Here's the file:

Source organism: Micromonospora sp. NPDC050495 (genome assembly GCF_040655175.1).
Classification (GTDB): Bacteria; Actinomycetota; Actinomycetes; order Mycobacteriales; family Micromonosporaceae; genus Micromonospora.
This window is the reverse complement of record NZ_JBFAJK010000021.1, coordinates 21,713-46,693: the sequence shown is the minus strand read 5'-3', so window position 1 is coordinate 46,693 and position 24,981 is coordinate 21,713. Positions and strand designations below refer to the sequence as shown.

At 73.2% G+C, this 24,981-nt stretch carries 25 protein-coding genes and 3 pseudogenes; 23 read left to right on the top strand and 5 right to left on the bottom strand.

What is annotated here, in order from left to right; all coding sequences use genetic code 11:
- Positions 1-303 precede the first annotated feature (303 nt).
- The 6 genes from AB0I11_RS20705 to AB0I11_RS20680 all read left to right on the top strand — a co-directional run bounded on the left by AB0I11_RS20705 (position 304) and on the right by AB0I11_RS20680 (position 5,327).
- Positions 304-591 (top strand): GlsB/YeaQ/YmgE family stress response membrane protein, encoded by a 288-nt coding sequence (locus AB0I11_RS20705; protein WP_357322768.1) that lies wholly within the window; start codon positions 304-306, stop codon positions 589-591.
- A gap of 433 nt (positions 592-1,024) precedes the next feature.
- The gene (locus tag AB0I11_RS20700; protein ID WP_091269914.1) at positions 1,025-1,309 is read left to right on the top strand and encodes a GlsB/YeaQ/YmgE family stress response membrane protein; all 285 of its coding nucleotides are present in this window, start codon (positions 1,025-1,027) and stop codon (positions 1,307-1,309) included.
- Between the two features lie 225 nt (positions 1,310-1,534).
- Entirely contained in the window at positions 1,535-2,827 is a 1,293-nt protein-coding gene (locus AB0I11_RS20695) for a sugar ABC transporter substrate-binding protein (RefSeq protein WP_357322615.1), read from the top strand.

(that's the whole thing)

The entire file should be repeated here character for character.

Source organism: Micromonospora sp. NPDC050495 (genome assembly GCF_040655175.1).
Classification (GTDB): Bacteria; Actinomycetota; Actinomycetes; order Mycobacteriales; family Micromonosporaceae; genus Micromonospora.
This window is the reverse complement of record NZ_JBFAJK010000021.1, coordinates 21,713-46,693: the sequence shown is the minus strand read 5'-3', so window position 1 is coordinate 46,693 and position 24,981 is coordinate 21,713. Positions and strand designations below refer to the sequence as shown.

At 73.2% G+C, this 24,981-nt stretch carries 25 protein-coding genes and 3 pseudogenes; 23 read left to right on the top strand and 5 right to left on the bottom strand.

What is annotated here, in order from left to right; all coding sequences use genetic code 11:
- Positions 1-303 precede the first annotated feature (303 nt).
- The 6 genes from AB0I11_RS20705 to AB0I11_RS20680 all read left to right on the top strand — a co-directional run bounded on the left by AB0I11_RS20705 (position 304) and on the right by AB0I11_RS20680 (position 5,327).
- Positions 304-591 (top strand): GlsB/YeaQ/YmgE family stress response membrane protein, encoded by a 288-nt coding sequence (locus AB0I11_RS20705; protein WP_357322768.1) that lies wholly within the window; start codon positions 304-306, stop codon positions 589-591.
- A gap of 433 nt (positions 592-1,024) precedes the next feature.
- The gene (locus tag AB0I11_RS20700; protein ID WP_091269914.1) at positions 1,025-1,309 is read left to right on the top strand and encodes a GlsB/YeaQ/YmgE family stress response membrane protein; all 285 of its coding nucleotides are present in this window, start codon (positions 1,025-1,027) and stop codon (positions 1,307-1,309) included.
- Between the two features lie 225 nt (positions 1,310-1,534).
- Entirely contained in the window at positions 1,535-2,827 is a 1,293-nt protein-coding gene (locus AB0I11_RS20695) for a sugar ABC transporter substrate-binding protein (RefSeq protein WP_357322615.1), read from the top strand.